Overall Objectives
Research Program
Application Domains
New Software and Platforms
New Results
Bilateral Contracts and Grants with Industry
Partnerships and Cooperations
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Section: New Results

Loop-based Modeling of Parallel Communication Traces

Parallel communication traces are traces of the various actions performed by parallel programs (typically written using MPI or some such library). The traces usually contain actions like message sending and receiving, and entering and exiting collective operations. The goal of this project is to build a model of the parallel program from the traces of the various processes that form the program. Consolidating on our previous work on sequential traces, we have developed an algorithm that takes the traces of the individual processes and merges them into a global model.

The main characteristics of our algorithm is that the result takes the form of loops enclosing various parallel constructs and communication actions. The driving goal of this work is to use the model for various analyzes, mainly to draw qualitative conclusions on the program (like the affinity of the various processes involved), but also to extract quantitative information (like communication matrices). A long term goal is to use the parallel loops to suggest program optimizations.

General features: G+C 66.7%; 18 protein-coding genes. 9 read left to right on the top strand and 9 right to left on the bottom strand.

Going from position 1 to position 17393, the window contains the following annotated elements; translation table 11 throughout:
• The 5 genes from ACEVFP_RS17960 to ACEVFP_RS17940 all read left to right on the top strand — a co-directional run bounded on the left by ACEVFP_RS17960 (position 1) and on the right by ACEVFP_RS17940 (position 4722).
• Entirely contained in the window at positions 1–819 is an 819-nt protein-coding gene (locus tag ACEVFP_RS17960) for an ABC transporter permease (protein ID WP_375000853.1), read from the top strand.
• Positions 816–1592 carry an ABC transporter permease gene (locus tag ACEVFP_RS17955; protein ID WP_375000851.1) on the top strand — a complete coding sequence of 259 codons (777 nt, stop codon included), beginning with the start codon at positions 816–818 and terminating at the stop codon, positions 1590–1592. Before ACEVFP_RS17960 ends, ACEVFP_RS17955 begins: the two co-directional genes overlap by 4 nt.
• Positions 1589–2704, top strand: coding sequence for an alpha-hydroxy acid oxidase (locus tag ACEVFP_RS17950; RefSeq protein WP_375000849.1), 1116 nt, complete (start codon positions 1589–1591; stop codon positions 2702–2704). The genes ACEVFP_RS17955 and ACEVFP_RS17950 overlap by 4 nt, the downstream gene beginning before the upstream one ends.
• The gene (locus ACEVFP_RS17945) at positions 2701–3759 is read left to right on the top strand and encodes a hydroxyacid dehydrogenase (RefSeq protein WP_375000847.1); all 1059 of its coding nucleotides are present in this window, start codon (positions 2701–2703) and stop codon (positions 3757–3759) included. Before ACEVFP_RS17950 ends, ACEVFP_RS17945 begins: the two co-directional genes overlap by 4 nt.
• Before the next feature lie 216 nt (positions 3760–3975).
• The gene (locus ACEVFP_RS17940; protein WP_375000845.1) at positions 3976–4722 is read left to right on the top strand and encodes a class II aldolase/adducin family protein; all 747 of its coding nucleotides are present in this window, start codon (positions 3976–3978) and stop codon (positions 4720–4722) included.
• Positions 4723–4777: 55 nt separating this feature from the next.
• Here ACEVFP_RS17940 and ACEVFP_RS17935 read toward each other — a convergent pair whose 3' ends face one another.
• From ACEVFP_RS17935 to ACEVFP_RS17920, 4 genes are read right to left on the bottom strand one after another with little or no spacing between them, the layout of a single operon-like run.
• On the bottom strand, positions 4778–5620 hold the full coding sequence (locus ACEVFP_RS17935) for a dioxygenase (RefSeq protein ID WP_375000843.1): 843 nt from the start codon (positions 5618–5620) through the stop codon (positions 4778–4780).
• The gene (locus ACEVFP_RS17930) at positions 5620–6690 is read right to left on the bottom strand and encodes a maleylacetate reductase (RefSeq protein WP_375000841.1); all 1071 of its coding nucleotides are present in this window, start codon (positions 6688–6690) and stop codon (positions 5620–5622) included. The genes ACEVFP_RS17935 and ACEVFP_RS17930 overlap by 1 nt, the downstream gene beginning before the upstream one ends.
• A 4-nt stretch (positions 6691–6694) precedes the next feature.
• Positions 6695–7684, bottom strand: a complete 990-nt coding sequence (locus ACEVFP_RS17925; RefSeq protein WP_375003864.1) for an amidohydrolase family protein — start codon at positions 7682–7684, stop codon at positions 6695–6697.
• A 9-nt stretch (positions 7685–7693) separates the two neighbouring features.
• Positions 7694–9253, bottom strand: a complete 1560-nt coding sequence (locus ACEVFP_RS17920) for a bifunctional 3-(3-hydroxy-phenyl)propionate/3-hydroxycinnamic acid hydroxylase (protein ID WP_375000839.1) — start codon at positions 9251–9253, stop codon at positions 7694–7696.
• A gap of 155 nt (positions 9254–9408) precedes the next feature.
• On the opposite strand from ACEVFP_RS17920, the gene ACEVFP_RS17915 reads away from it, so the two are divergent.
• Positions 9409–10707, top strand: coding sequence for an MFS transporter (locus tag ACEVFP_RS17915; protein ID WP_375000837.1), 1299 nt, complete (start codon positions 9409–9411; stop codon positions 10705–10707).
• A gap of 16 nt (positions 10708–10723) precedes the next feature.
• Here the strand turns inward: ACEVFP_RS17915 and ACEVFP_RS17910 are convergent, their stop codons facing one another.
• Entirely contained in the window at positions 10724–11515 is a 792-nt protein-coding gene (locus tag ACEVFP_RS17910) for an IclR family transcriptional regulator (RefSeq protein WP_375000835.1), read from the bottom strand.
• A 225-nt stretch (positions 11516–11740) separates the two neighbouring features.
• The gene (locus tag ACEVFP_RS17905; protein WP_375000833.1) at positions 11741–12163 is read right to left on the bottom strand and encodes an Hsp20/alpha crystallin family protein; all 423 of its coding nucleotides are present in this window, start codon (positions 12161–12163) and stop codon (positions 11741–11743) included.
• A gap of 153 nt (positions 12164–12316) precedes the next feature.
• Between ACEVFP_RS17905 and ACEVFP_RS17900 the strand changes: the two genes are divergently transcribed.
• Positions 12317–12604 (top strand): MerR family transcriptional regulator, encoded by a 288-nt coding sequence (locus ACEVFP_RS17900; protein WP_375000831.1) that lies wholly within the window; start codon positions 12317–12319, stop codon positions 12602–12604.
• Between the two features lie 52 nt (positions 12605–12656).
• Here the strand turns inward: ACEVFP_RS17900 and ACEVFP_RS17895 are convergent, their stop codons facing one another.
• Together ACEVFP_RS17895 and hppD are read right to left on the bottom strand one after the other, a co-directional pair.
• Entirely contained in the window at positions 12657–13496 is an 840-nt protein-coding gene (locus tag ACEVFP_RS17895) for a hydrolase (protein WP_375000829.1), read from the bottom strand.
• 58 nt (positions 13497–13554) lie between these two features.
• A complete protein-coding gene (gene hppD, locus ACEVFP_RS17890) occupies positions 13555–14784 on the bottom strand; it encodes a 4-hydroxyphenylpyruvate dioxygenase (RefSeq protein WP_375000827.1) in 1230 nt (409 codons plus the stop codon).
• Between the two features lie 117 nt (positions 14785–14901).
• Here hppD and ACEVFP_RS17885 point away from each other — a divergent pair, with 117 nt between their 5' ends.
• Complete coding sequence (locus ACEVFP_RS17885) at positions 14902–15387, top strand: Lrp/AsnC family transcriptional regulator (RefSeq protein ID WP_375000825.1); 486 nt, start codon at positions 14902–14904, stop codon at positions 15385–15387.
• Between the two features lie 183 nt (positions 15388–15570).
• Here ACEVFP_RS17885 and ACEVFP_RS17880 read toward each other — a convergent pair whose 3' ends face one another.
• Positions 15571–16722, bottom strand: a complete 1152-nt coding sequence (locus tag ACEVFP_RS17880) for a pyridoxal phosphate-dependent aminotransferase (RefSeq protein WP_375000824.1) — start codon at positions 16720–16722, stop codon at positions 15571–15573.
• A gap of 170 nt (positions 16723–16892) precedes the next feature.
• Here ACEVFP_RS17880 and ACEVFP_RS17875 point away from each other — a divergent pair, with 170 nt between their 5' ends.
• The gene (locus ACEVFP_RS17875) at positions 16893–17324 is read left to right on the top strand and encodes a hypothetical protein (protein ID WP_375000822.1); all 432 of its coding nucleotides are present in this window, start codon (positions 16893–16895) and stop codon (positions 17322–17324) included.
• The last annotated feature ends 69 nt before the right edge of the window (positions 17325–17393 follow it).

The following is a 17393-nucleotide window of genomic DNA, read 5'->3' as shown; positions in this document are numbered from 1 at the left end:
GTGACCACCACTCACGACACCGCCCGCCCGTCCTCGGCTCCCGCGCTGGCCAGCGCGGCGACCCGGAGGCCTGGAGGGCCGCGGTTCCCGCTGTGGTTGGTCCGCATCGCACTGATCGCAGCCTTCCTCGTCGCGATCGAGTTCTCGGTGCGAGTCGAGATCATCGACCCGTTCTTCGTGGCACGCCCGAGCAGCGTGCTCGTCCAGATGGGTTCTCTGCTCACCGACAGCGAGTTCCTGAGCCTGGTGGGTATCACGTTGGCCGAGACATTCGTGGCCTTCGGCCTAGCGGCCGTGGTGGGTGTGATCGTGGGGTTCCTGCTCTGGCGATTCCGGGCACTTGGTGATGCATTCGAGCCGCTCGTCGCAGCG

As of today, our algorithm has been evaluated on several applications. The most obvious is trace compression, with spectacular results because of the underlying loop-nest model (as was already the case for our sequential trace analysis algorithm). Another application is replay, where the program's (actual, i.e., traced) behavior can be simulated on a different parallel architecture. The last application is to build a lightweight model from a subset of trace data, and use the model to index into potentially massive quantitative data associated to the various events.

It turns out that it is difficult to publish such algorithms without evaluating them in “realistic” settings, on applications running on massively parallel hardware, something we don't have easy access to. Also, there are currently a few algorithms that provide similar solutions to practitioners, in a way that we think are fundamentally inferior to our proposition but that seem to be good enough for their current use. Waiting for better opportunities to illustrate the power of our method, we have published a research report summarizing our work [26] .